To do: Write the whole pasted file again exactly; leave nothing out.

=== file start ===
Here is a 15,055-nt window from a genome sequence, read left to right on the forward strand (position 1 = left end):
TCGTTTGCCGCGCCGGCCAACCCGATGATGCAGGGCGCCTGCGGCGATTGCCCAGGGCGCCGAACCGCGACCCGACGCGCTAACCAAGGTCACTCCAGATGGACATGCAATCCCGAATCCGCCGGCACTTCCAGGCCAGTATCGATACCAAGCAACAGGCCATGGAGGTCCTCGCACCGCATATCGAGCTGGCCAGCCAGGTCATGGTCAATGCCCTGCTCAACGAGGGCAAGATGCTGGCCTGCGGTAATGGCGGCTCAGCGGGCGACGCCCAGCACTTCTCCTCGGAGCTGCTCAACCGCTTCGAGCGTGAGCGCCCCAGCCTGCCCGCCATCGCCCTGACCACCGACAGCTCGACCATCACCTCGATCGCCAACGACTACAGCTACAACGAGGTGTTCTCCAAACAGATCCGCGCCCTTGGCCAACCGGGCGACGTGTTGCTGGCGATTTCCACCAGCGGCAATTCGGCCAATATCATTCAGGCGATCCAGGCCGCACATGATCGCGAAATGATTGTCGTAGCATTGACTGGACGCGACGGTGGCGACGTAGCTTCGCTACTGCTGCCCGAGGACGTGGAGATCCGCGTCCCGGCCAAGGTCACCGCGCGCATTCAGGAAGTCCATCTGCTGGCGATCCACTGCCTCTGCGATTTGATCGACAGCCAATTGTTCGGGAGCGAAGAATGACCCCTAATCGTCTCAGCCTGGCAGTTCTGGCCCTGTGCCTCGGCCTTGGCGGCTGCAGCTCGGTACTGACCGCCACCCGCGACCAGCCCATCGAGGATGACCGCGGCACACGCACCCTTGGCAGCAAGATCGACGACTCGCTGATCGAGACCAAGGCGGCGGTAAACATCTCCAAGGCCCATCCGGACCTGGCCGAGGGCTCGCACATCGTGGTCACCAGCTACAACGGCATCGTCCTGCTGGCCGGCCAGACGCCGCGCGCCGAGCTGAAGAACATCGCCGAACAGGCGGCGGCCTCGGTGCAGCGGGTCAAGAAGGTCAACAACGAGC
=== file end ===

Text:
Here is a 15,055-nt window from a genome sequence, read left to right on the forward strand (position 1 = left end):
TCGTTTGCCGCGCCGGCCAACCCGATGATGCAGGGCGCCTGCGGCGATTGCCCAGGGCGCCGAACCGCGACCCGACGCGCTAACCAAGGTCACTCCAGATGGACATGCAATCCCGAATCCGCCGGCACTTCCAGGCCAGTATCGATACCAAGCAACAGGCCATGGAGGTCCTCGCACCGCATATCGAGCTGGCCAGCCAGGTCATGGTCAATGCCCTGCTCAACGAGGGCAAGATGCTGGCCTGCGGTAATGGCGGCTCAGCGGGCGACGCCCAGCACTTCTCCTCGGAGCTGCTCAACCGCTTCGAGCGTGAGCGCCCCAGCCTGCCCGCCATCGCCCTGACCACCGACAGCTCGACCATCACCTCGATCGCCAACGACTACAGCTACAACGAGGTGTTCTCCAAACAGATCCGCGCCCTTGGCCAACCGGGCGACGTGTTGCTGGCGATTTCCACCAGCGGCAATTCGGCCAATATCATTCAGGCGATCCAGGCCGCACATGATCGCGAAATGATTGTCGTAGCATTGACTGGACGCGACGGTGGCGACGTAGCTTCGCTACTGCTGCCCGAGGACGTGGAGATCCGCGTCCCGGCCAAGGTCACCGCGCGCATTCAGGAAGTCCATCTGCTGGCGATCCACTGCCTCTGCGATTTGATCGACAGCCAATTGTTCGGGAGCGAAGAATGACCCCTAATCGTCTCAGCCTGGCAGTTCTGGCCCTGTGCCTCGGCCTTGGCGGCTGCAGCTCGGTACTGACCGCCACCCGCGACCAGCCCATCGAGGATGACCGCGGCACACGCACCCTTGGCAGCAAGATCGACGACTCGCTGATCGAGACCAAGGCGGCGGTAAACATCTCCAAGGCCCATCCGGACCTGGCCGAGGGCTCGCACATCGTGGTCACCAGCTACAACGGCATCGTCCTGCTGGCCGGCCAGACGCCGCGCGCCGAGCTGAAGAACATCGCCGAACAGGCGGCGGCCTCGGTGCAGCGGGTCAAGAAGGTCAACAACGAGC